11. Students can be asked to write a discussion of the validity of verse 39 which extols a romanticized image of an uncivilized man. Ask the students to address this verse critically by writing a brief essay, on whether or not there is any truth to what Whitman is saying. Have them cite support from the poem and comment of the citation. Students are being asked to discuss whether or not there is any merit in his concept; this is an opinion piece.

12. Verse 48 is about God. Have the students find a phrase, an image or a few lines that speak directly to their own notions of God. They should write a one paragraph reflection on the line chosen in which they explain the importance of the line, the meaning of the words or images and how it applies to their own education or experience with the concept of God.


“When I Heard the Learn’d Astronomer”

This poem points out to students what they may have intuited long ago: education associated with experience beats book-learning.

Have the students gather in groups of three and develop a lesson plan that would teach their own age group a lesson that texts books now try to communicate. Tell them that they have no restraints; they can send the students to a lake or a foreign city or a war zone or to the moon if this would help their stated learning goals. Be sure that they follow an outline: intended lesson, reason for the lesson, experience designed to teach the lesson, method of measuring whether or not the lesson has been learned. This should be fun, although it may be difficult. The intended lesson must be in sync with the goals of education in general: Will the knowledge gained in the lesson help the students in the future? Provide them with the ability to get into college or to get and hold a good job?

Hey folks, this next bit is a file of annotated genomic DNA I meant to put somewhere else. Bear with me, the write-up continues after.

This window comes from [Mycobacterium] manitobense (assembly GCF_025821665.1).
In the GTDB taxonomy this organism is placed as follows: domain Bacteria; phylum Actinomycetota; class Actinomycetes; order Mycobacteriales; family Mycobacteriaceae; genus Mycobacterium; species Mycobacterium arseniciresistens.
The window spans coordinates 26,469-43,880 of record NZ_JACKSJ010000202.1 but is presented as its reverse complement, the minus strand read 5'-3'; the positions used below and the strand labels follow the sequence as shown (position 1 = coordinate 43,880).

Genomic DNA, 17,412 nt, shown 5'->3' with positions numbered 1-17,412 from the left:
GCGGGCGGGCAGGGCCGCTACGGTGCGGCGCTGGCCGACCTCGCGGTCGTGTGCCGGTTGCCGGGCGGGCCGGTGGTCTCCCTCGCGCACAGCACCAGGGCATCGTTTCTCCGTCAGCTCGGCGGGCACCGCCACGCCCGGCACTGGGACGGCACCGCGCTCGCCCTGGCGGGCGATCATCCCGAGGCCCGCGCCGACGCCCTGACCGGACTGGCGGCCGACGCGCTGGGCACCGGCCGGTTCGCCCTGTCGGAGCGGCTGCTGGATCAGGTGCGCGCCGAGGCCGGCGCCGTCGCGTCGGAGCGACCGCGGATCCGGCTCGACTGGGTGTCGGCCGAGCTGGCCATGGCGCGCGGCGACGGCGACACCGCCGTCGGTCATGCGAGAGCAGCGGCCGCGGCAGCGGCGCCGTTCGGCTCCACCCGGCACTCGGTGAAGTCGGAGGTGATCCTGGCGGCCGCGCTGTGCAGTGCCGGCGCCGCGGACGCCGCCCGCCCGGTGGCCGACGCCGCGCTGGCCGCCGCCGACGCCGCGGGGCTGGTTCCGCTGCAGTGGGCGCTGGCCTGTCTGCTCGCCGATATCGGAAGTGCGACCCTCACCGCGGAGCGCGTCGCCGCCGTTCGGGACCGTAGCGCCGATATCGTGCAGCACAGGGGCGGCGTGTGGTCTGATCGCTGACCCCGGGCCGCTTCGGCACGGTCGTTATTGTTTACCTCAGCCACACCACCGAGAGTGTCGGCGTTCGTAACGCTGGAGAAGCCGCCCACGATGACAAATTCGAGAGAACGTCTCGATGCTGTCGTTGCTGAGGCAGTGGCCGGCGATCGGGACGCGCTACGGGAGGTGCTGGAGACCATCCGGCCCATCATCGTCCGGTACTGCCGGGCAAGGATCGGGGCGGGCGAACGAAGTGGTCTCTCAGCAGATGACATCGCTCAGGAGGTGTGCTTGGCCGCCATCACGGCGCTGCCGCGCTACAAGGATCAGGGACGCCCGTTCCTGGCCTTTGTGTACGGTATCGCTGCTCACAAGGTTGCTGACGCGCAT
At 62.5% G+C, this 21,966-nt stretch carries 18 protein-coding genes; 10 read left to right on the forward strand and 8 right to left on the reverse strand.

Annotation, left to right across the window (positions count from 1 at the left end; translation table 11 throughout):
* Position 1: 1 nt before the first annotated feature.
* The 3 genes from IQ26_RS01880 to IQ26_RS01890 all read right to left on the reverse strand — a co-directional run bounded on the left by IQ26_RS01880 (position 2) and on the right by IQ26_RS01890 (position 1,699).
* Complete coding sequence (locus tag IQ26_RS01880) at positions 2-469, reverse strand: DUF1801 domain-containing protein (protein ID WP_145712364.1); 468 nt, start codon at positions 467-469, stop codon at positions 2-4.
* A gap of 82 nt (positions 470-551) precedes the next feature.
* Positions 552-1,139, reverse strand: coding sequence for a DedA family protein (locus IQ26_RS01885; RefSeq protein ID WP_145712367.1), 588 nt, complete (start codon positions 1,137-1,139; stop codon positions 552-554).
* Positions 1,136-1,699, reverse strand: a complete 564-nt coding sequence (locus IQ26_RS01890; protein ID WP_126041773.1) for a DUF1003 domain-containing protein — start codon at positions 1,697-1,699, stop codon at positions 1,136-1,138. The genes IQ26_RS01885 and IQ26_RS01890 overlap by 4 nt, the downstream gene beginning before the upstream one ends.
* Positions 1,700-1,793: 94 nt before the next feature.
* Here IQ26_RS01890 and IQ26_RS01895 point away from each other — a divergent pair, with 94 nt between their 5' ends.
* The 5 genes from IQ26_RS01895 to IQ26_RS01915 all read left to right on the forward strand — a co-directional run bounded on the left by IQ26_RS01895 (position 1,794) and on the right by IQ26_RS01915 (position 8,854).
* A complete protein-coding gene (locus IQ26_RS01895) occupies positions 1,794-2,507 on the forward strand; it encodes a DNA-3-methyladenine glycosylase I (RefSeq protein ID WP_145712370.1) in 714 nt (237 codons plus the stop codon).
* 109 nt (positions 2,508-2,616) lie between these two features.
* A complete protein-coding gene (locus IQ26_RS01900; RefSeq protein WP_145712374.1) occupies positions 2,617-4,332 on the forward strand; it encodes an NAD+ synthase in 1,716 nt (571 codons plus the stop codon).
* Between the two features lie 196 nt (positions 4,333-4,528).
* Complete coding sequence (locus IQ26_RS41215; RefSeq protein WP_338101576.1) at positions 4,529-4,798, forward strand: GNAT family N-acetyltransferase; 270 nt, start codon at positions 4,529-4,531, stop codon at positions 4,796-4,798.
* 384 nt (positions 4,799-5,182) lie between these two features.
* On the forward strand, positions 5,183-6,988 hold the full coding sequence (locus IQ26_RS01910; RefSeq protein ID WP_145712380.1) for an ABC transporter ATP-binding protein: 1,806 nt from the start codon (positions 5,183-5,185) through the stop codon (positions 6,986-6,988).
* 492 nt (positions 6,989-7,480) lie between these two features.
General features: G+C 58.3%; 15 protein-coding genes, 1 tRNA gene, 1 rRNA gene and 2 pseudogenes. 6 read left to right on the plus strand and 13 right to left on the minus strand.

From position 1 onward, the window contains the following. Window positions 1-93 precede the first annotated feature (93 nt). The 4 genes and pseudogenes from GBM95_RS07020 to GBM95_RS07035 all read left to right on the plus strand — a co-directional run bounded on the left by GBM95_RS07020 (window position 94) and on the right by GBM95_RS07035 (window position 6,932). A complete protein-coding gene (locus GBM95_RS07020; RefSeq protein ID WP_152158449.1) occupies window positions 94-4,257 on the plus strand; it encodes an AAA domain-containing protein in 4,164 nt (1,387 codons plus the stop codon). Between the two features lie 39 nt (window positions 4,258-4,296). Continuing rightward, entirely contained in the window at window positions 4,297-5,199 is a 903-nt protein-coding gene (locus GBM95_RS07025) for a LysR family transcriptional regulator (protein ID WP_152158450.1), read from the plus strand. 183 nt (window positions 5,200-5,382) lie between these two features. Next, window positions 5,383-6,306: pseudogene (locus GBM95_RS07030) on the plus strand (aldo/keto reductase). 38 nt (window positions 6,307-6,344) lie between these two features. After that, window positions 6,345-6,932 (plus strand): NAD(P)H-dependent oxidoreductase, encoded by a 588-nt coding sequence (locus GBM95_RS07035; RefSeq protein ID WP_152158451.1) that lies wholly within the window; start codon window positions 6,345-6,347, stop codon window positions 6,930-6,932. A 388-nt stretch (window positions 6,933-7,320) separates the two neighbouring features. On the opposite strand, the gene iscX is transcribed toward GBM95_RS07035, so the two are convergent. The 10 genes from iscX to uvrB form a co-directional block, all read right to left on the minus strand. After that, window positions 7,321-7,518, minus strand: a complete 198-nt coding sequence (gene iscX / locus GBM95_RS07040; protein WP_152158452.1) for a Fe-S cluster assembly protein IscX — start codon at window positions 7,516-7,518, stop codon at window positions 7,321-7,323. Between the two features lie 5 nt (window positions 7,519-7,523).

“For You O Democracy”

Walt Whitman’s love for democracy is apparent in many of his poems as well as in the prologue to Leaves of Grass and in Democratic Vistas, two essays he wrote criticizing the state of American democracy after the Civil War. His poem, “For You O Democracy” is a concise summary of his ideas about the very nature of democracy. Ask the students to write a formal analytical essay in response to the following prompt:

Whitman’s poem, “For You O Democracy” illustrates the essential element in the preconditions necessary for democracy to work. In your essay identify the speaker and the concept the speaker intends to use in creating a functioning democracy. Back up your points with direct reference to the work.

Note to Teachers: In this poem Whitman suggests that caring for compatriots is the key to democracy.